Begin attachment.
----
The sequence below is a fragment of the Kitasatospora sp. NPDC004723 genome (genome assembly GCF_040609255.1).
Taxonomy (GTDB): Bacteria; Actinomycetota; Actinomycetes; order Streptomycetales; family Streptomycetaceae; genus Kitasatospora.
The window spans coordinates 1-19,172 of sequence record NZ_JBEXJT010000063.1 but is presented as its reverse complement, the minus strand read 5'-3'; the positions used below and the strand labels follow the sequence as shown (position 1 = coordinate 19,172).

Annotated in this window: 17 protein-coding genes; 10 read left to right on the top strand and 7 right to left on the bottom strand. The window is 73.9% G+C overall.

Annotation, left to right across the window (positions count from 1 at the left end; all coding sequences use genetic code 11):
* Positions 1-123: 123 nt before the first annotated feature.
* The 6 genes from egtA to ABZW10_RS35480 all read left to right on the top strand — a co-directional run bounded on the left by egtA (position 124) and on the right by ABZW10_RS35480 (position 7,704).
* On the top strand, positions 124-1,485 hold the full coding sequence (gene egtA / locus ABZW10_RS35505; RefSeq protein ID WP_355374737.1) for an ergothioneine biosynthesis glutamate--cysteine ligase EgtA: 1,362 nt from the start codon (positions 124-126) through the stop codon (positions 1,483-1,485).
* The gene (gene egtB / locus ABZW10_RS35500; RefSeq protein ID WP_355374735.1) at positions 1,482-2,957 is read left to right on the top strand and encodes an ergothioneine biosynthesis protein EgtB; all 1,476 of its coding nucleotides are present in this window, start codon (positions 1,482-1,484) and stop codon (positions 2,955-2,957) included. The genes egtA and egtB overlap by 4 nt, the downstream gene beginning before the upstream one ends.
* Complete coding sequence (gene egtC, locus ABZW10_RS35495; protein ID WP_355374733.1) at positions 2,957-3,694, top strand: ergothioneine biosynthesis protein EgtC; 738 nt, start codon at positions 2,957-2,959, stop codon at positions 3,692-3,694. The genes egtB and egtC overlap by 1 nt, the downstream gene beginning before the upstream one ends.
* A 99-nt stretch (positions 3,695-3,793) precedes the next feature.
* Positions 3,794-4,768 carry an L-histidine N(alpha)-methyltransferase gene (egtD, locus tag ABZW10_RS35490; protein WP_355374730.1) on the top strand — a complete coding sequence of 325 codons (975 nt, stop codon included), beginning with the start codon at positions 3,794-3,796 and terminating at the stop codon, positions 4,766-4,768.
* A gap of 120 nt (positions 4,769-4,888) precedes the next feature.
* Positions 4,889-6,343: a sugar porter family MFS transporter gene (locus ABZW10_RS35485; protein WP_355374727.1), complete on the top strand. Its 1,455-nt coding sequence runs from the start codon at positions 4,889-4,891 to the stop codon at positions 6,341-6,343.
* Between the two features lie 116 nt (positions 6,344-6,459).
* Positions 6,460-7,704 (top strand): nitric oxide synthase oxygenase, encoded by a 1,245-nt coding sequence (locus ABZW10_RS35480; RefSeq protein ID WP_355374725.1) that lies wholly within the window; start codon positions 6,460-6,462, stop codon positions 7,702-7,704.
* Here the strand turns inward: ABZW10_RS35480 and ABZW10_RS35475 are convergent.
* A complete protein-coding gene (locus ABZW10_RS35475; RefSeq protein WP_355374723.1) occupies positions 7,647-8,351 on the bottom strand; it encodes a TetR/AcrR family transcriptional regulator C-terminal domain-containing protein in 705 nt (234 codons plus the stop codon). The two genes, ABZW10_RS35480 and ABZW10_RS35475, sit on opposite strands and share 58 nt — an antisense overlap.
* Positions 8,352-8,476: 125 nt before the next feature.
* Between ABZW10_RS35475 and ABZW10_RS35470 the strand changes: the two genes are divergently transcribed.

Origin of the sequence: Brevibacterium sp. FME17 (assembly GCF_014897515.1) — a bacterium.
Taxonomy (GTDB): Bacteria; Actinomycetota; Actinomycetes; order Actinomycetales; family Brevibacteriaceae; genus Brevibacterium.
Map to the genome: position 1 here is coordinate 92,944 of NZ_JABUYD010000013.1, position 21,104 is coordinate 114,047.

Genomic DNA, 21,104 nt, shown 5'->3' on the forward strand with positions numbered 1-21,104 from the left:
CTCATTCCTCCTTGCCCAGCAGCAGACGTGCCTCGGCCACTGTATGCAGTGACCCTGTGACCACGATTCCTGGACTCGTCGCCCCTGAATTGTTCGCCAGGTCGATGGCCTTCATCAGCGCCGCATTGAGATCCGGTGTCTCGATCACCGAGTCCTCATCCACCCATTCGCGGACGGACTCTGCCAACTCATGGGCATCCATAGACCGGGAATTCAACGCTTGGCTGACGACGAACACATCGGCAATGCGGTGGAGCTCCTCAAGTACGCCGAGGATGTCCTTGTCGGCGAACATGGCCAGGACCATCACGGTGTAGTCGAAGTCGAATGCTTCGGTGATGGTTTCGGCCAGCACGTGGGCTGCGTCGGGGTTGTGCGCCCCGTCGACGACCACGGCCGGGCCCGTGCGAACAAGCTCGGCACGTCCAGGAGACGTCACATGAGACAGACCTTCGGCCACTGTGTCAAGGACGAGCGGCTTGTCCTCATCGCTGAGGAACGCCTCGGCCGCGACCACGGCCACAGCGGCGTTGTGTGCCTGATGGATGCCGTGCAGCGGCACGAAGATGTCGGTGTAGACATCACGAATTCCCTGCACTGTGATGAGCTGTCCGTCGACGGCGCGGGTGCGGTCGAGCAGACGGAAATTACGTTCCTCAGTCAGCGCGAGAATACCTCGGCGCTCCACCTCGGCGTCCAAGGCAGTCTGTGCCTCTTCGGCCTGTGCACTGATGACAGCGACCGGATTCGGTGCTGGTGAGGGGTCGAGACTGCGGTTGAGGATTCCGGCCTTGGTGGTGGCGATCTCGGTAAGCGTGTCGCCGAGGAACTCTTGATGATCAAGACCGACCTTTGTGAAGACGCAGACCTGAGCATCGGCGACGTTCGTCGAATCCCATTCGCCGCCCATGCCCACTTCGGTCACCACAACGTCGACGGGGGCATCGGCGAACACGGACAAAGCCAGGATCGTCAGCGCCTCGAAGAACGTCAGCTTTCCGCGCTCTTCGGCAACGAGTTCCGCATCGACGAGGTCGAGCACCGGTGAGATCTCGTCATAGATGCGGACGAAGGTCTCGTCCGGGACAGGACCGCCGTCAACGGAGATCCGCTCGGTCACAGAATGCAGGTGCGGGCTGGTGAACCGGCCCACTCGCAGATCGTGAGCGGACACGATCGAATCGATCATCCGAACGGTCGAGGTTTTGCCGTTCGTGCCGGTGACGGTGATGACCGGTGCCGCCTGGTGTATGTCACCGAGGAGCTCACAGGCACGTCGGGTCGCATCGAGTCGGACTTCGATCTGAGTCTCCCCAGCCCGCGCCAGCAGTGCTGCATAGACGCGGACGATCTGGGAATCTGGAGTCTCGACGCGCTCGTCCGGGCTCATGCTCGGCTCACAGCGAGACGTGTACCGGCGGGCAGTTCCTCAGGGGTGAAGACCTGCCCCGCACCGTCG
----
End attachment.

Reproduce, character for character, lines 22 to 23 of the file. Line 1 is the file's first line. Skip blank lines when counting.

Taxonomy (GTDB): Bacteria; Actinomycetota; Actinomycetes; order Actinomycetales; family Brevibacteriaceae; genus Brevibacterium.
Map to the genome: position 1 here is coordinate 92,944 of NZ_JABUYD010000013.1, position 21,104 is coordinate 114,047.